Depression is more than just feeling sad. It can become so heavy that a person can become emotionally immobile. Kim provides some understanding and information about depression as well as some sources that can assist with the pain.
By: Kim Openo, LAPC, NCC
“When you’re lost in those woods, it sometimes takes you a while to realize that you are lost. For the longest time, you can convince yourself that you’ve just wandered off the path, that you’ll find your way back…Then the night falls again and again, and it’s time to admit that you have bewildered yourself so far off the path that you don’t even know from what direction the sun rises anymore.” –Elizabeth Gilbert
She is sad…so desperately sad. She never feels like eating. Sleep is a luxury during the week, but she can’t wake up on the weekend. Nothing seems to make her happy. But, everyone gets the blues, right? It will get better, won’t it? “I’m OK”, she thinks. And she keeps on going without even realizing that life could be better…happier…more full of joy and feeling. What might have started out as a walk along the edge of the forest to see the autumn leaves has now become a lifetime of night in a haunted dark wood that has no end and no sunrise. There seems to be no way out. This is depression. It is endless and hopeless. It is being lost in an endless dark forest.
Depression is not just feeling blue or reacting in grief for a few weeks to a great loss, such as the death of a loved one. There are some that are affected so severely that it is obvious that they are depressed, such as those who attempt suicide. Others feel generally miserable and unhappy without really knowing why and without knowing what to do to stop those feelings. Depression is a paralysis of one’s will, a loss of concentration and motivation, a feeling of hopelessness, and can even give one thoughts of suicide. It often affects relationships and ability to want to be social. Depression can touch every part of a person’s existence.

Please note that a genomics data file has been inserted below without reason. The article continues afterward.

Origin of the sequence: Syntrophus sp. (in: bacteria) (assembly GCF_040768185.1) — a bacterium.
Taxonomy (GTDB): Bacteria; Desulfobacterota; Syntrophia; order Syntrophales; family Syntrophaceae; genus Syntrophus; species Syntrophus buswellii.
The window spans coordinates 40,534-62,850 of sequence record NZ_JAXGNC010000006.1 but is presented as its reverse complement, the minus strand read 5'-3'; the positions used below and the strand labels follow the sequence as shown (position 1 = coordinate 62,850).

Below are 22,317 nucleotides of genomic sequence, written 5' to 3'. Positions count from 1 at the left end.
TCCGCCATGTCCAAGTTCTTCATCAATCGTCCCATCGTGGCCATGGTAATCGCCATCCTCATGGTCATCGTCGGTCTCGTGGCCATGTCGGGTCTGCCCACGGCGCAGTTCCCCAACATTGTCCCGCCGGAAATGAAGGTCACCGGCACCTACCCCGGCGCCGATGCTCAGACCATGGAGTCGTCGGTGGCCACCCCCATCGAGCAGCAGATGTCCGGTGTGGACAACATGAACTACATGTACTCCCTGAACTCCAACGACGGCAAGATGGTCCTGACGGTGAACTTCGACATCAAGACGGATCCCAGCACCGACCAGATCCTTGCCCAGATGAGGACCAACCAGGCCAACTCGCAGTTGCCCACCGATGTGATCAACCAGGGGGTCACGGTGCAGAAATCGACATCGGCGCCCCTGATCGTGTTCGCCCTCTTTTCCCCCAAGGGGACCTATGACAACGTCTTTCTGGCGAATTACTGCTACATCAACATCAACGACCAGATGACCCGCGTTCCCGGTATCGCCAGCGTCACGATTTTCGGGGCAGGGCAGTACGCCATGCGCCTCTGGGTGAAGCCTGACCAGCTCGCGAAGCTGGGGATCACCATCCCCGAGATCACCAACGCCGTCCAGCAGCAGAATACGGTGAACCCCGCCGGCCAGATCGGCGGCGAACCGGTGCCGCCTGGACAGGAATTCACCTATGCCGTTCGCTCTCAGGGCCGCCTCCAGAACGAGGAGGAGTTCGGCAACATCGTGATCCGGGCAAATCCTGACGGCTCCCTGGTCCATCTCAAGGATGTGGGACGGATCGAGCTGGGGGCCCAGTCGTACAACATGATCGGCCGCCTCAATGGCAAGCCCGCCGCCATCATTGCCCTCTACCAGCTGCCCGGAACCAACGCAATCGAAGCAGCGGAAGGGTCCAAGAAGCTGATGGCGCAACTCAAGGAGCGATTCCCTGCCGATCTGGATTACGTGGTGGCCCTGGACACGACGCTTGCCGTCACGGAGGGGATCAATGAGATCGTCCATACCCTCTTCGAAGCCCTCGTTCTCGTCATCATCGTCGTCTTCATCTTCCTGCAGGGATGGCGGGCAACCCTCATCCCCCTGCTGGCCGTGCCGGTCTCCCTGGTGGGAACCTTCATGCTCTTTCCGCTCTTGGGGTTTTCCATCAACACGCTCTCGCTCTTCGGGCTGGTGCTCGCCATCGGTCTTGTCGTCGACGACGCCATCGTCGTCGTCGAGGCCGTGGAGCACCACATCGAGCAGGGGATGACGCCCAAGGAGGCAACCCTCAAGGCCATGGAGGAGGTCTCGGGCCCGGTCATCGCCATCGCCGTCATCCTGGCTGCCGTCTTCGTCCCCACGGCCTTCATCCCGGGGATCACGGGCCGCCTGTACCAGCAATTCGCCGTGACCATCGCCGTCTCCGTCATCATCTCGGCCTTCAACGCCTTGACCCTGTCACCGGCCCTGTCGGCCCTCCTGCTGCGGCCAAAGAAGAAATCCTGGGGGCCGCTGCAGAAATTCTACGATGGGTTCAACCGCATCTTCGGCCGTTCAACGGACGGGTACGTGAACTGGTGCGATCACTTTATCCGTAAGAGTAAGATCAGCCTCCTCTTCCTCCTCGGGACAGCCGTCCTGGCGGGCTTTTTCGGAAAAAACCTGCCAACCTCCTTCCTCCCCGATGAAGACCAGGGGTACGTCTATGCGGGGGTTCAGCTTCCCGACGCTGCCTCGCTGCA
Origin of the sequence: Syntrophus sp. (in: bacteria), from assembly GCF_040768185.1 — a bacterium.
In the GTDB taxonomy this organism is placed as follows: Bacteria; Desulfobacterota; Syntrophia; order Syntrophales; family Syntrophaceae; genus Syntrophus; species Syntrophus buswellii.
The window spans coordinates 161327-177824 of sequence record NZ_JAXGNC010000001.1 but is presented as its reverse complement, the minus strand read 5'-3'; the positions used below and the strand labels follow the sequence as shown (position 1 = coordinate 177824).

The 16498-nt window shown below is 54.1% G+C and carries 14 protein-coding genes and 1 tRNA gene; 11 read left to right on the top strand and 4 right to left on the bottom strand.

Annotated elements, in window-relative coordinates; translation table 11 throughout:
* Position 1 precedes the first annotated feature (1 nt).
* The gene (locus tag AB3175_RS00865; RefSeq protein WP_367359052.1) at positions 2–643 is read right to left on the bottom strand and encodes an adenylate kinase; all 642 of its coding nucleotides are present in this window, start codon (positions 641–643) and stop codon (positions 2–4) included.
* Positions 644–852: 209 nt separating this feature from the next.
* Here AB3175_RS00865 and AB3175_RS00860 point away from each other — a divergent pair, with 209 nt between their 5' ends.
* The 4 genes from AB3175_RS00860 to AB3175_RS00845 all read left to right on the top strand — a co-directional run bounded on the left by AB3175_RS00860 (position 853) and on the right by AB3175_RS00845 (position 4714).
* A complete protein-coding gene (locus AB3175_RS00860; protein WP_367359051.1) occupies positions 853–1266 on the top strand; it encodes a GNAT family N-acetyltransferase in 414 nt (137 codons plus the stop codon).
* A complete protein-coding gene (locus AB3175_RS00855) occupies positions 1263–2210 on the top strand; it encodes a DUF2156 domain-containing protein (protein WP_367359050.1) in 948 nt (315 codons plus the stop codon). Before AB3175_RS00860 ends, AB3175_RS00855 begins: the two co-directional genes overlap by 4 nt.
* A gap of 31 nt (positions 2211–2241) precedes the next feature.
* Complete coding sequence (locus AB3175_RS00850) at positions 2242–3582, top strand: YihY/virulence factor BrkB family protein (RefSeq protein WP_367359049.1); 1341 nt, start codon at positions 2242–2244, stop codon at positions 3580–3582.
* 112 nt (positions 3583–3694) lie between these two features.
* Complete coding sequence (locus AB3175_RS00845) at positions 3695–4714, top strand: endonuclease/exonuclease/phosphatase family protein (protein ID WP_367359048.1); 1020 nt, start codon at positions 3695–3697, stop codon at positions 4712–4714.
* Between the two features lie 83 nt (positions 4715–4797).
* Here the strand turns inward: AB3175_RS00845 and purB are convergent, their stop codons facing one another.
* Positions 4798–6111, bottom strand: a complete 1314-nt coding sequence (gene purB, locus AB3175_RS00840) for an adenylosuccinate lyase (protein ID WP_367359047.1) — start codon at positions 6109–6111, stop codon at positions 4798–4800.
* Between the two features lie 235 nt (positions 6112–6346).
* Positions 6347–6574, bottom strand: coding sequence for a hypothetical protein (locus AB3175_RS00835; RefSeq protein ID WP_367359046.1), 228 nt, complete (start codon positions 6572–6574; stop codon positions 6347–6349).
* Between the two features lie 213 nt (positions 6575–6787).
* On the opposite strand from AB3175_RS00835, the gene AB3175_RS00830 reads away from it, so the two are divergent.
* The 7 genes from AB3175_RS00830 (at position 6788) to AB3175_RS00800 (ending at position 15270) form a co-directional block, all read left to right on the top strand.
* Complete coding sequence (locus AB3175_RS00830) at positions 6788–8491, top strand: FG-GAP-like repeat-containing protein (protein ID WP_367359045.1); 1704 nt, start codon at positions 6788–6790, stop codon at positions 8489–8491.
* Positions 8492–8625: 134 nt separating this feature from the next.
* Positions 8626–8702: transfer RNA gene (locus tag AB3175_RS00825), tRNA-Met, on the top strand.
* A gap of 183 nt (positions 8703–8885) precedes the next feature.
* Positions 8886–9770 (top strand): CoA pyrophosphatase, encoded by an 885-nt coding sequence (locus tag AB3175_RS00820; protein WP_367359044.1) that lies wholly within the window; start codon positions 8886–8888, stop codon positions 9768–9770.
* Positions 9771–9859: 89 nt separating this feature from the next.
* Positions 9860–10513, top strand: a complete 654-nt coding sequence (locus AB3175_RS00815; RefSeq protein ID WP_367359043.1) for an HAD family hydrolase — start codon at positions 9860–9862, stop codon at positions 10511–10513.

Typically because most people do not realize how bad it is getting or they do not want to seek help for fear of the stigma of being crazy. However, the time to get help is as soon as it is realized that the sadness is not getting better over time. A therapist can help you explore your feelings of sadness, help to sort out the emotions you are feeling and assist in learning new coping mechanisms for when the feelings get overwhelming. If this step is too difficult, then talk to a friend that you trust.
The first step to the girl lost in sadness leaving the forest of darkness is to take one step back onto the path. The path can lead her back into the life she enjoys.
For further self-help resources, continue to receive A Place for Me Counseling’s newsletter, and check out the following blog: Storied Mind-Recover Life from Depression (www.storiedmind.com). If feeling suicidal, please utilize the National 24-hour Suicide Prevention Lifeline at 1-800-273-TALK (8255) or http://www.suicidepreventionlifeline.org.